In a presentation at the September meet-up session of the IoT Network Hub at AITI-KACE, Mr Bernard Ayittah, a Foresight Analyst with the Foresight Planners group, spoke on climate change, global warming and the collective global action in containing the phenomenon.
The Global Warming Phenomenon
Speaking at the program, he pointed out that human activities such as the burning of fossil fuel, construction, improper management of waste, use of vehicles that run on petroleum products, unsustainable agriculture, and deforestation, among others, have increased over the years due to population growth and economic development. These activities are associated with the release and increased concentration of greenhouse gases in the atmosphere. He explained that greenhouse gases are gases that have the ability to absorb energy leaving the earth and trap it close to the earth’s surface. The three major greenhouse gases are carbon dioxide (CO2), methane (CH4), and Nitrous Oxide (N2O). These gases cause the warming of the earth’s surface, which is popularly known as global warming. As human beings continue to engage in the aforementioned activities, the atmosphere becomes saturated with greenhouse gases, and the greater the warming. There is therefore a global call to limit the increase of these gases in the atmosphere and adapt to the prevailing impacts that we are consequently facing such as frequent and intense floods, droughts, sea level rise, heatwaves etc.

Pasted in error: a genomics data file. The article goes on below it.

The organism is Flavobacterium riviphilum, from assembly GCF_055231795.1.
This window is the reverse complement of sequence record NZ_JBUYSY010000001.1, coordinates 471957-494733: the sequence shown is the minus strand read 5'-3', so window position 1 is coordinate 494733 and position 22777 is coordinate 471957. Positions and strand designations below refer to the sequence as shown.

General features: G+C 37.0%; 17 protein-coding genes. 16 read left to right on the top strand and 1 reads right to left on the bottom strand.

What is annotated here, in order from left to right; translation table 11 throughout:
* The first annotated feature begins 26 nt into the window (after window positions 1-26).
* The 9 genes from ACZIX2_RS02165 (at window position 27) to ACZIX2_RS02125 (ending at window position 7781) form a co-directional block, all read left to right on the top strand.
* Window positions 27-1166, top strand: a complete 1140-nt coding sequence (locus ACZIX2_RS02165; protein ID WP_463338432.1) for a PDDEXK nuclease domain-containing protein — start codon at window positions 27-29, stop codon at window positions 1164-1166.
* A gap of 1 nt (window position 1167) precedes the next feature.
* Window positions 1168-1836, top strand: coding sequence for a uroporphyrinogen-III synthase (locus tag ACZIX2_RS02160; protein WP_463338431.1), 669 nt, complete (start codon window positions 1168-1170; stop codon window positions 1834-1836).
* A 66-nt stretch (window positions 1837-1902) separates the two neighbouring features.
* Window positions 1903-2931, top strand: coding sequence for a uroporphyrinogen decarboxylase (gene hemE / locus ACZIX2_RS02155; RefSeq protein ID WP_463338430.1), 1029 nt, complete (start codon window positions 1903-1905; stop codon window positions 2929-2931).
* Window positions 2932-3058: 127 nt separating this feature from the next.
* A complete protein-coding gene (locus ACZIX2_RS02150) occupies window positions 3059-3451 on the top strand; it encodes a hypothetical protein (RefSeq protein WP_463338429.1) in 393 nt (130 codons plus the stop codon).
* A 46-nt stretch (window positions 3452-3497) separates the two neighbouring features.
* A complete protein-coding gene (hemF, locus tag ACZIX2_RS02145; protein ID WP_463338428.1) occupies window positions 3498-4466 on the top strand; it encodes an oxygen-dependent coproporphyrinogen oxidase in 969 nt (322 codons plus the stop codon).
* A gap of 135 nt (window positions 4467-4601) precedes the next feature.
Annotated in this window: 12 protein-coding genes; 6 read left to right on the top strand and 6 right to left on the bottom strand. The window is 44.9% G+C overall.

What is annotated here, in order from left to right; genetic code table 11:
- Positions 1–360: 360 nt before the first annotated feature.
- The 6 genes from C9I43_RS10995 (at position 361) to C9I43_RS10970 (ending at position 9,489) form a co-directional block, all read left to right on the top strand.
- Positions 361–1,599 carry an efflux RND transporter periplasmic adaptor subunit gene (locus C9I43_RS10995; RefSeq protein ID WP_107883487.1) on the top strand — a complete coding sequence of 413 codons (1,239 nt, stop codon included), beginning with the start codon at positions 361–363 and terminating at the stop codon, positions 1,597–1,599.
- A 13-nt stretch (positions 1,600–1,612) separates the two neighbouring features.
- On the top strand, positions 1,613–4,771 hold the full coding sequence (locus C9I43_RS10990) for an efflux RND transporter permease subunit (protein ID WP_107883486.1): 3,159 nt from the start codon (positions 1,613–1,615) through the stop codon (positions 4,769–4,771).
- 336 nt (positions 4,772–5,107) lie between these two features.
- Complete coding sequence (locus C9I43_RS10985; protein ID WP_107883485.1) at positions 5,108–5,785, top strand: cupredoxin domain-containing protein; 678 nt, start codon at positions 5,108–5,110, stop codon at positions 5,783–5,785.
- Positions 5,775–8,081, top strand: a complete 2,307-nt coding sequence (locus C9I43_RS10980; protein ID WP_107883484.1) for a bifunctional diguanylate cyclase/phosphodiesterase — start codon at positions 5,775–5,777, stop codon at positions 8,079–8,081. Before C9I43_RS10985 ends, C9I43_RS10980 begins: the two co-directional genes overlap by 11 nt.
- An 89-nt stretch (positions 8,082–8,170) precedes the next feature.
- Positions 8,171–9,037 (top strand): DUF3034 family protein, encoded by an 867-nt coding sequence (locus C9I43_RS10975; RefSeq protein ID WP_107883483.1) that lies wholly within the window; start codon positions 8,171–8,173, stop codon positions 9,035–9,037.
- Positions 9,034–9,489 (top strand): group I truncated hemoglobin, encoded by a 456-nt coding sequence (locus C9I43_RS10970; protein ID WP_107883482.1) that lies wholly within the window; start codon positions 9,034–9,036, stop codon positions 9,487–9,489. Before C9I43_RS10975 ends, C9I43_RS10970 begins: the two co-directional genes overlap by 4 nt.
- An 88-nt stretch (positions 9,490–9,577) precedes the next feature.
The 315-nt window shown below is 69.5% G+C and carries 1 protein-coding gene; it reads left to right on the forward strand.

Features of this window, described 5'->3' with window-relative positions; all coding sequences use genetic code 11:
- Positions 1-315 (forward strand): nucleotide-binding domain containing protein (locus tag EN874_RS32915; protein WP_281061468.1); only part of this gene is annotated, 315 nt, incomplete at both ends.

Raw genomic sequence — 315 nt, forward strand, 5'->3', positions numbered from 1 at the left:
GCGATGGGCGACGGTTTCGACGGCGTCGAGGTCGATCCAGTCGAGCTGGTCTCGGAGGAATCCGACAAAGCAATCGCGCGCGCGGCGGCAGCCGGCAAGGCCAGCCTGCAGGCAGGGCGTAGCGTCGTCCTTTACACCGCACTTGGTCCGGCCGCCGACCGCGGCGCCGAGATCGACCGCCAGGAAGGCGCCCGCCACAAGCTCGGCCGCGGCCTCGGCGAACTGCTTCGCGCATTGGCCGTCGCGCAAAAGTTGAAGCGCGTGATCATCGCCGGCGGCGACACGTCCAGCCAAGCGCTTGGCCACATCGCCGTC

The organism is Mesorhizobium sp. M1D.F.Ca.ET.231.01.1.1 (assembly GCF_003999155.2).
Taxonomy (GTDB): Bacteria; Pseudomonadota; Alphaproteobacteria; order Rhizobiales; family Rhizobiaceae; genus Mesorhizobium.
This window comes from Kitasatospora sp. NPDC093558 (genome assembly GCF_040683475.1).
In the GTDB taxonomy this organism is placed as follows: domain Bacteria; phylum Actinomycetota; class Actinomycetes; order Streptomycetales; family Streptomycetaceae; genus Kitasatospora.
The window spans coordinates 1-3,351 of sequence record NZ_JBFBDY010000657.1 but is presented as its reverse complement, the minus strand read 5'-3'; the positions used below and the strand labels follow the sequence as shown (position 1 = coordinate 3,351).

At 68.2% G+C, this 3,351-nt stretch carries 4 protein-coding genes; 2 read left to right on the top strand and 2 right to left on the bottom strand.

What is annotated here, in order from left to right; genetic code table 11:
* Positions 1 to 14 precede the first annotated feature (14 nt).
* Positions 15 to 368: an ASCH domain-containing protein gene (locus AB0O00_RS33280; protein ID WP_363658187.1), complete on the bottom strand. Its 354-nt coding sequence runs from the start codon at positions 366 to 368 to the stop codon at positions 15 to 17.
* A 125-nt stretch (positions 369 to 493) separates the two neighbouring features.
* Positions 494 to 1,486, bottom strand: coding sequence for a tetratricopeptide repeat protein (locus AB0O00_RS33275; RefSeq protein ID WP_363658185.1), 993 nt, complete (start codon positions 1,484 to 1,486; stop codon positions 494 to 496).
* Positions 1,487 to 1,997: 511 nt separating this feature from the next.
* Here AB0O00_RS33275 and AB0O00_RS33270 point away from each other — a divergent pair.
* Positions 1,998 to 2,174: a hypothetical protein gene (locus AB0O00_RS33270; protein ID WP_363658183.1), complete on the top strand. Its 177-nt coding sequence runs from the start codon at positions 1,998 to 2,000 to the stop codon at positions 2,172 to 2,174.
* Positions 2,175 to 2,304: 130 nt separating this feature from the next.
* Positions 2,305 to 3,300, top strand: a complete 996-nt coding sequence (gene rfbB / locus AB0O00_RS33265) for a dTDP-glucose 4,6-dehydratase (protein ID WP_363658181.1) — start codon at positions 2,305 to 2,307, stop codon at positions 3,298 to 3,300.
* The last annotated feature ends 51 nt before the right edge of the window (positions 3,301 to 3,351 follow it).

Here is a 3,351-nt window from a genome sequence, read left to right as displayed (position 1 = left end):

A Global Call to Action to Climate change
In 2015, as part of a concerted effort, almost all countries around the world came together to sign an agreement towards greenhouse gas emission reduction as well as adapting to climate change aiming for a net zero target by the second half of this century. This agreement is called the Paris Agreement.
Ghana also signed and ratified the Paris Agreement and, for that matter, has instituted measures, including 13 measures for adaptation and 34 for mitigation, to contribute to global efforts to tackle climate change. The adaptation measure involved limiting the impact of global warming, whilst the mitigation measure was for reducing activities that increased these gases in the atmosphere.
Practical Measures to Climate Change
Focusing on the mitigation measures, he elaborated on the opportunities for IoT. He stated that current challenges surrounding the carbon market mechanism, such as accurate data, can be addressed by IoT. He elaborated that the market mechanism is an economic incentivizing approach that allows a country or business that pollutes or wants to look greener to purchase credits from other countries or businesses that have invested in greener projects. This creates an incentive for investing in greener projects to generate credits to sell.
He stated that under the Paris Agreement, the same market mechanism is to allow countries to cooperate to achieve their commitment through the transfer of carbon credits. Ghana has such an arrangement with Switzerland that will result in the transfer of 500 million USD worth of carbon credits from Ghana to Switzerland with the support of 100 million USD helping build capacity and develop these green projects. He said IoT can be applied to some of these projects to enhance the quality of the data for monitoring and verification of the project for payment.